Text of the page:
Groups Call on Bush to Expand ISAF and Strengthen Afghan Constitution
On the eve of the opening of Afghanistan's Loya Jirga (grand assembly), leading women's rights, human rights, and Afghan organizations sent an open letter to the Bush Administration urging it to take immediate action to improve security in Afghanistan by supporting the full-scale expansion of international peacekeeping forces (ISAF) throughout Afghanistan and measures to protect Loya Jirga delegates.
The groups are also calling for stronger protections for women's rights and human rights in Afghanistan's new constitution. The current version of the Afghan Constitution does not state that both women and men are full citizens. It also leaves women's rights, human rights, and civil and political rights to extremist interpretations of Islam. The letter cites recent attacks on girl's schools, the reemergence of the Taliban, and the murders of aid workers and calls for the protection of Loya Jirga delegates who speak out for women's rights and human rights who have been threatened by the Taliban and other local commanders.
The Loya Jirga of 500 delegates will be meeting in Kabul next week. However, according to the New York Times, American officials warned that Taliban and Al Qaeda are planning attacks to either disrupt the Loya Jirga meeting or to terrorize the road to the Kabul to prevent delegates from reaching it. The New York Times has reported that a Taliban spokesman told news agencies that anyone that attends the Loya Jirga "deserves to die." Since last Thursday, a bomb went off in Kandahar wounding 20 people; two Indian highway workers were kidnapped by reported Taliban fighters; and a group of census takers were ambushed, leaving one dead. Tension has also increased as a result of US bombings in Eastern Afghanistan that killed women and children over the past weekend.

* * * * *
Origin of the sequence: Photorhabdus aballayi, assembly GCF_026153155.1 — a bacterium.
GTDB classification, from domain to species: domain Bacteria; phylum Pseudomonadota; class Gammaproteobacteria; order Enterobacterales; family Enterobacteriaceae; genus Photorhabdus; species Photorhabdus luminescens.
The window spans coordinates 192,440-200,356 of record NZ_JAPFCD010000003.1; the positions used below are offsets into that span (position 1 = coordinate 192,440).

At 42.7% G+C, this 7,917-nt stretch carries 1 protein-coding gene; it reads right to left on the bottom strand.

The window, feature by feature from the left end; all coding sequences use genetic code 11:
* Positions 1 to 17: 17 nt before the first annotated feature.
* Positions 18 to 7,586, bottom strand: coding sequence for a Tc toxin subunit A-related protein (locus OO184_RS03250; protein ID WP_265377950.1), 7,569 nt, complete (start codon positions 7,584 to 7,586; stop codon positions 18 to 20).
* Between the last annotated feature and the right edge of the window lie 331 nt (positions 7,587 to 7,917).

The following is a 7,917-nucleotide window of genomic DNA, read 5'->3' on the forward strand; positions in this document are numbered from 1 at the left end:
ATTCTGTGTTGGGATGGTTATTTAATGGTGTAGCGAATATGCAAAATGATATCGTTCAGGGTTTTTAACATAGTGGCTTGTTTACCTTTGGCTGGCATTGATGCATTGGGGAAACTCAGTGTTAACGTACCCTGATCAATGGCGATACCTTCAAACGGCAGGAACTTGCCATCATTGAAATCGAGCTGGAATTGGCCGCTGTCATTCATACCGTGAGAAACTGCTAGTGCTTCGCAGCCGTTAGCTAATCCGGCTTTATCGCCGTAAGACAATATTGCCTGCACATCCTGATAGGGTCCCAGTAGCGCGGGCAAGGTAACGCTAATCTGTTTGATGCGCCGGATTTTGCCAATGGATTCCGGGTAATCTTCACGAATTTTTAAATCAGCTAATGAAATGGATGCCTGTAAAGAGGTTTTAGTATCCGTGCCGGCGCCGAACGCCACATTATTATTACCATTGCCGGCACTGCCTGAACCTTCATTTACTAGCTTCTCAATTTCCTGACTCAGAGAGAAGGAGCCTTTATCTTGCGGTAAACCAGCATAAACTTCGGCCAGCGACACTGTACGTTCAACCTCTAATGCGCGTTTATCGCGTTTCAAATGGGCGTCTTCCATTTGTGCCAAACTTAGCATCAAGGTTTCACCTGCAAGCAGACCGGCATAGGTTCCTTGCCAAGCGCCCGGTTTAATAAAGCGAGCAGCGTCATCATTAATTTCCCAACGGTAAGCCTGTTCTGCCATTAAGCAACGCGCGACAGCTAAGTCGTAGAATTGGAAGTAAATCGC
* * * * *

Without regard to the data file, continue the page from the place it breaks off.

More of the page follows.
2/27/2015 This Bipartisan Bill Will Hold Colleges Accountable for Ending Campus Sexual Assault - A bipartisan bill aimed at holding colleges and universities accountable for rape and sexual assault cases was introduced in Congress yesterday, spearheaded by Senator Kirsten Gillibrand (D-NY).
Some of the Campus Accountability and Safety Act's key key provisions include a requirement of confidential reporting systems on colleges and universities, minimum training requirements for campus personnel, and stricter penalties for schools found to be in violation of Title IX or the Clery Act. . . .
2/26/2015 If This Bill Passes Federal Law Will Add Consent to Sex Ed Curriculums - Right now, federal law does not require health or sex education to include sexual assault prevention - but that could change with a new bill introduced by Senators Claire McCaskill (D-MO) and Tim Kaine (D-VA).
The Teach Safe Relationships Act of 2015, which was introduced earlier this month, would require all public secondary schools in the country to include teaching "safe relationship behavior" in order to help prevent domestic violence and sexual assault. . . .